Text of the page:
Posted by: minnow | January 9, 2009

So How Did Evil Get Here?

I am not so sure this is the best way to start off 2009 but if not now, when do I write this post? I keep bumping into this question in various forms and so it must be one with which I am supposed to wrestle. I have heard all kinds of “answers” to the question of evil in the world but so far none of them is really an answer. And, most of them lead right back to the original question: Where did evil originate?

As an example of one of the answers, some say evil originated when one of God’s chief angels (along with 1/3 of the rest of the heavenly hosts) rebelled against God and was cast out of heaven to earth where he “rules” until the second coming of Christ. It was this angel, now Satan, who approached Eve in the form of the serpent and deceived her. Problem: If evil did not already exist how could God’s angel have rebelled in the first place? Now we might not think of someone who rebels as evil in the same way we think of a Hitler or Dahlmer as evil, but when it is rebellion against God rebellion certainly cannot be called good. So where did the “evil” that caused the angels to rebel originate?

Another issue which at least parallels what we have been talking about is the “evil nature of man”. Now I have been taught that when Adam and Eve ate of the fruit of the Tree of Knowledge their natures became “evil” or as Calvinists would say “totally depraved”. The problem is, if they did not have the potential for evil before they chose to eat of the fruit they never would have chosen to eat it in the first place. In other words, evil did not suddenly come into being because they chose to disobey. That would be like saying the effect proceeded the cause which is impossible.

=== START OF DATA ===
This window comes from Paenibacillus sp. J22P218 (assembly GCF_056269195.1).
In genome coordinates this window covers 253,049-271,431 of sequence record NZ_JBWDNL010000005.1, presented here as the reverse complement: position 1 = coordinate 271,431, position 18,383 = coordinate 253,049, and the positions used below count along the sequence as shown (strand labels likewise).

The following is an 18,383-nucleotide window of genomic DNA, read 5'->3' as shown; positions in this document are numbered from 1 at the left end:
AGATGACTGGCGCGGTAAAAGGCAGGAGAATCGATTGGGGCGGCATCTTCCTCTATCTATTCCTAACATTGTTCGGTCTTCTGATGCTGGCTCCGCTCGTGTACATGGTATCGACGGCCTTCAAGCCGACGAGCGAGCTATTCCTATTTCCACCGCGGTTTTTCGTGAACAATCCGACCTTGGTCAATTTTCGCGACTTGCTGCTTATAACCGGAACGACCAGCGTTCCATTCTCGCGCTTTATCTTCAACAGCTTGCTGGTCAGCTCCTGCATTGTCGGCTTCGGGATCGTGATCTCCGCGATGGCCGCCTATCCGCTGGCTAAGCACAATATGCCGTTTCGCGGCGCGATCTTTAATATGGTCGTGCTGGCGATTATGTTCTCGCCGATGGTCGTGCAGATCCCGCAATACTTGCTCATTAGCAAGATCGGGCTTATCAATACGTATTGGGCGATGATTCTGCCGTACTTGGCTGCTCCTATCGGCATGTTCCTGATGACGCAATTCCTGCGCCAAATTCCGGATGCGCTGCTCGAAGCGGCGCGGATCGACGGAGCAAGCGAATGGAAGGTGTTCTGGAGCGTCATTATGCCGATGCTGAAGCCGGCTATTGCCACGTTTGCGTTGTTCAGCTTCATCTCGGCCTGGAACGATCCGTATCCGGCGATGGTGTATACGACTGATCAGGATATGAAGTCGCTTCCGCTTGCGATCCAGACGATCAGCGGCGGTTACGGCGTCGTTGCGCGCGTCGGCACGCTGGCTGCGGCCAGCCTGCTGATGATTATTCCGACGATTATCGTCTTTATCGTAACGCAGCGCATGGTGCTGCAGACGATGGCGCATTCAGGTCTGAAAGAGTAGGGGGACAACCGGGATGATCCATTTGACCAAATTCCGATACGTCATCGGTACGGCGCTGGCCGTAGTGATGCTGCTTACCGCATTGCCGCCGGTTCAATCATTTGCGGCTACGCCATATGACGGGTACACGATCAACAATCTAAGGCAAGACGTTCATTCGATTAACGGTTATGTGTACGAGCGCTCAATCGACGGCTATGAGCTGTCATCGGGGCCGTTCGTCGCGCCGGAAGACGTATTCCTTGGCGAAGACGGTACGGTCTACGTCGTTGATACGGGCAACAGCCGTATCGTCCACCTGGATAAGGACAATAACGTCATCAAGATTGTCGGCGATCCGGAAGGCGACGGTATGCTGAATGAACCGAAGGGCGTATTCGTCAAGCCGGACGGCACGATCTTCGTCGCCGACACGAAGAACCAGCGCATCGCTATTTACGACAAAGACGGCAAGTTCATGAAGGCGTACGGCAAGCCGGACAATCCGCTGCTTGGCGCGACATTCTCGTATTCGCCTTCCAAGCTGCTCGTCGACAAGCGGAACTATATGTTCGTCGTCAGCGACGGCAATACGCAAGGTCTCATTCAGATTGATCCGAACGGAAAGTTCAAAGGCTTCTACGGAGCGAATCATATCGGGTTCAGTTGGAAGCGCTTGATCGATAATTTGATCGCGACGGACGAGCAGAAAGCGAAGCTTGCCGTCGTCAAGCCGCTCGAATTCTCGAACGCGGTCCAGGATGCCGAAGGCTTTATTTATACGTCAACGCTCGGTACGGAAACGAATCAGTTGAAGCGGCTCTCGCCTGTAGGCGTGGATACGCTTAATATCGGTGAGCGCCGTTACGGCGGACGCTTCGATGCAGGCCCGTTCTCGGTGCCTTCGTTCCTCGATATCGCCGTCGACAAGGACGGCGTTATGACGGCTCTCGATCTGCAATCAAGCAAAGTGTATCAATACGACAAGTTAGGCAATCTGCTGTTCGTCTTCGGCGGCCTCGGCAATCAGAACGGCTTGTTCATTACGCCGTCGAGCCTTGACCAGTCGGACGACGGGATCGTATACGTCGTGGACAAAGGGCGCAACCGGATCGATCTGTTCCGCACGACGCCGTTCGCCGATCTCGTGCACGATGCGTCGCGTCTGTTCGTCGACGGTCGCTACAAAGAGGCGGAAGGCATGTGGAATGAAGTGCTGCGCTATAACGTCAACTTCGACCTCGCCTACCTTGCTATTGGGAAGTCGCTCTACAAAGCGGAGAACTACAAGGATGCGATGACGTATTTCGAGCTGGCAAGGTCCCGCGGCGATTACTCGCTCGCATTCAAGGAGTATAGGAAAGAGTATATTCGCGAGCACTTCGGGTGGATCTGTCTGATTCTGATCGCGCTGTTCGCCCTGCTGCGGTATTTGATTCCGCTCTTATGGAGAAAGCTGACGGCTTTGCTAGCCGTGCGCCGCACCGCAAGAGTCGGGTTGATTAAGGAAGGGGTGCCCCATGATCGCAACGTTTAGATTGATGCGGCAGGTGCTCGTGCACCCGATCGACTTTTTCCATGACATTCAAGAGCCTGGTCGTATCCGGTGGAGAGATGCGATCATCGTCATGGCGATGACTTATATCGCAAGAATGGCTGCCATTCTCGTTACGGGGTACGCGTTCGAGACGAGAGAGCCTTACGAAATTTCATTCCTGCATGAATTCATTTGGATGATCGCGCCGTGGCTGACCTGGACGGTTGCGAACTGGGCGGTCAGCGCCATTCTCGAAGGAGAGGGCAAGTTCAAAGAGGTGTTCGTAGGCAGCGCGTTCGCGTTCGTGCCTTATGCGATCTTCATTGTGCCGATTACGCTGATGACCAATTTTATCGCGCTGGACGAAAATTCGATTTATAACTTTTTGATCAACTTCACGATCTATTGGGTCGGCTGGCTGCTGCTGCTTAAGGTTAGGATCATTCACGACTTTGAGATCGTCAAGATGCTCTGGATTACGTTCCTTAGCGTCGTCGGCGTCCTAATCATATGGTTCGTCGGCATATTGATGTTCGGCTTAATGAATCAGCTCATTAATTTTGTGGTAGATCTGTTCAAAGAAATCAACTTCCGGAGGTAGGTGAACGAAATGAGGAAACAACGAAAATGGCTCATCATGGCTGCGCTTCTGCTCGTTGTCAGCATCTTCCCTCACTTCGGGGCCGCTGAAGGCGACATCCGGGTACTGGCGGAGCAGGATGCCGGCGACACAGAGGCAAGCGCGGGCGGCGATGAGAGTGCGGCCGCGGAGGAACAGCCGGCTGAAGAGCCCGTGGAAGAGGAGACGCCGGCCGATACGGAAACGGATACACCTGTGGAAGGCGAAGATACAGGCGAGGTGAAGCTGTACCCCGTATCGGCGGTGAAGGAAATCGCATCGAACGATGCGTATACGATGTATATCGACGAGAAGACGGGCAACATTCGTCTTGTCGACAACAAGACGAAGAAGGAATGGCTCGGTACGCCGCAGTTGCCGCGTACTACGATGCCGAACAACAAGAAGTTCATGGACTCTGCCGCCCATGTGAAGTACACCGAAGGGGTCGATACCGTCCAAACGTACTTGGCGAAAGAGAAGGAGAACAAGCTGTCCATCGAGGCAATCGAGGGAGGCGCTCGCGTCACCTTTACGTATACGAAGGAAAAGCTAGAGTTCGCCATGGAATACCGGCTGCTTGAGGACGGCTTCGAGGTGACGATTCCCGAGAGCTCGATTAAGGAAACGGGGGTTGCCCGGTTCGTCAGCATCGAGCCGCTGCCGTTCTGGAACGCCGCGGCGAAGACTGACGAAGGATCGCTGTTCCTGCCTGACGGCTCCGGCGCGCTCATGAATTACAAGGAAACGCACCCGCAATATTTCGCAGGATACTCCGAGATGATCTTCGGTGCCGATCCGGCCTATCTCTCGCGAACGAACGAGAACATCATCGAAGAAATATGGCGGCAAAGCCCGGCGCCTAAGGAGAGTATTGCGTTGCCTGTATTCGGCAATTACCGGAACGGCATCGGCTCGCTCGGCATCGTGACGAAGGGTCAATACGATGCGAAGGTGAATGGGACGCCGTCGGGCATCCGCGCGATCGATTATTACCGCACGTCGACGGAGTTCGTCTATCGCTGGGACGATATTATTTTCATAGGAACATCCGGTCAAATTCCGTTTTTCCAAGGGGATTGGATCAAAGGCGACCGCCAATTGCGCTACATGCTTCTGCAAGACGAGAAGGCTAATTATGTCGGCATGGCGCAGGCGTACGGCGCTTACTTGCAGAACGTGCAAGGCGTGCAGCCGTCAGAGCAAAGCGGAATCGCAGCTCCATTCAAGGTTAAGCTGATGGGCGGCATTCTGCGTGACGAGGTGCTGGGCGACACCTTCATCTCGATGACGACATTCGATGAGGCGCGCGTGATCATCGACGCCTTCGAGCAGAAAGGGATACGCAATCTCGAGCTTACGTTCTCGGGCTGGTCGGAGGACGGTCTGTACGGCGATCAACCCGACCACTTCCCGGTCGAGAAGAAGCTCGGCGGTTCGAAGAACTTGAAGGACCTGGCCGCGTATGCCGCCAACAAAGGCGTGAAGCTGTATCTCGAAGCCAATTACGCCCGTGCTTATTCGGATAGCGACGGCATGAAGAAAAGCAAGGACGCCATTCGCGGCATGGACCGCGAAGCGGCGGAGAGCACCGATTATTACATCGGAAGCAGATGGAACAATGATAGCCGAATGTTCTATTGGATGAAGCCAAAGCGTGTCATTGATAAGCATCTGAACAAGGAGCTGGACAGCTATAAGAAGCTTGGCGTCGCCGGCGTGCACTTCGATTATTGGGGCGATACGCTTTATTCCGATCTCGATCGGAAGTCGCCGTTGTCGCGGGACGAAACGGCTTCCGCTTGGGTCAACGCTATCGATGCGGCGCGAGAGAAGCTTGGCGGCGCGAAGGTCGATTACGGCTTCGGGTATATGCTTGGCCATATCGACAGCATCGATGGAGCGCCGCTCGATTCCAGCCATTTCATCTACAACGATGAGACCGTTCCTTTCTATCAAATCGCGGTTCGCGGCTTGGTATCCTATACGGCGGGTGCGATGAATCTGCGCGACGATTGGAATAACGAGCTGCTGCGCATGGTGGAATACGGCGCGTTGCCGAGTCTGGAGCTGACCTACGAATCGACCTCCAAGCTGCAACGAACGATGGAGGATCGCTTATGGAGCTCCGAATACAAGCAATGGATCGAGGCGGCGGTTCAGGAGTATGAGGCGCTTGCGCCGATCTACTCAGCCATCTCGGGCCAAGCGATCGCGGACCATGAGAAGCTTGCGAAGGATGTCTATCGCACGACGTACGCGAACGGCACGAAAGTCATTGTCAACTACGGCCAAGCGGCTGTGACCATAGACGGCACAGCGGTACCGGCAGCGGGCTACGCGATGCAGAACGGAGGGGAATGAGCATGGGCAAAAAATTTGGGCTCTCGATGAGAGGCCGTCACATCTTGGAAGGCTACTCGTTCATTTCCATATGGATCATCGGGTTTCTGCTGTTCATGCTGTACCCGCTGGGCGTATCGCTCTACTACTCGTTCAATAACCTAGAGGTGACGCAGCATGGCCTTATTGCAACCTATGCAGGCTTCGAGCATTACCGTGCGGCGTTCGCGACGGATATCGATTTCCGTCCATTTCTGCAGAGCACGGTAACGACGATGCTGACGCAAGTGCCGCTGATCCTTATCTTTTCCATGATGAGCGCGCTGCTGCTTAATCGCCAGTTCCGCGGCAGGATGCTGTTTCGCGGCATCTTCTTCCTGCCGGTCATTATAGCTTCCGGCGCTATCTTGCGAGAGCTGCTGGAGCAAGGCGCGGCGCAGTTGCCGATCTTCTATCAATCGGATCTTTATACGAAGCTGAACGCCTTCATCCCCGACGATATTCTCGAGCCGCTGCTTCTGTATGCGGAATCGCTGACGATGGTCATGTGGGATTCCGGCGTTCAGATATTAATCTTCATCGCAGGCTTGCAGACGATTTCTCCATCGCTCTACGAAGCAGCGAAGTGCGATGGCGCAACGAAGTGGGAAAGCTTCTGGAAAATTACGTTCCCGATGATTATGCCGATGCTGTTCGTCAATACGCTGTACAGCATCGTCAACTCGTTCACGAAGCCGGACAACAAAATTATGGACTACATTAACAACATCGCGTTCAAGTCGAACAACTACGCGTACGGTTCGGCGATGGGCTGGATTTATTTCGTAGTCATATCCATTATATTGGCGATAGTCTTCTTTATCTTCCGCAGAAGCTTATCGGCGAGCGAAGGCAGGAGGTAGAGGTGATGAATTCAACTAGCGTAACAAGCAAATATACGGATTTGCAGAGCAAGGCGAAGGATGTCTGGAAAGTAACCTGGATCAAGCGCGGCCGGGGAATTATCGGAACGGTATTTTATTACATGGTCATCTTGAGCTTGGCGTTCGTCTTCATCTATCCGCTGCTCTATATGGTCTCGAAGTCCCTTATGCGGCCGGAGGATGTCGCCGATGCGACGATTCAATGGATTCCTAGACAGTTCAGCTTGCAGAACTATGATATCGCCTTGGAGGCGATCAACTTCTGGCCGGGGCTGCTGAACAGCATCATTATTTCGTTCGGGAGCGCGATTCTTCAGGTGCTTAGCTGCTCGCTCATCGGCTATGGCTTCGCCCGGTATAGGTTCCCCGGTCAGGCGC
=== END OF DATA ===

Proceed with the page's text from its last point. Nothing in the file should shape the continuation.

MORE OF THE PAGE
Now some will argue that the potential for something is not the same as the thing itself. For example, a bottle of arsenic is sitting on a dock that sits on a lake. The potential for that lake to be totally polluted is sitting on the dock but the lake is not yet polluted. Only if someone dumps the contents of the bottle into the lake will the lake become polluted, totally polluted, not even a little bit clean. The problem with this example is that the arsenic still exists; it just has not been poured into the lake yet. And, if it were to be poured into the lake it is not the lake doing the pouring. The lake, so to speak, is an innocent victim.

So if evil did not begin with the rebellion of angels or when Adam and Eve ate the fruit when did it begin and how did it come into being? Perhaps a definition of evil would help. Sure you may laugh, we all know what evil is. At least we can point to examples–the holocaust, 9/11, rape, murder, terrorism, but examples are not quite the same as a definition. According to the dictionary evil can be an adjective  meaning morally bad, wicked, or marked by threatening misfortune or distress; or it can be a noun  meaning that which is morally bad or injurious. Finally, it can be an adverb  meaning badly. These definitions however do not really bring us any closer to understanding the origin or nature of evil. Perhaps if we turn to scripture we can find a better answer.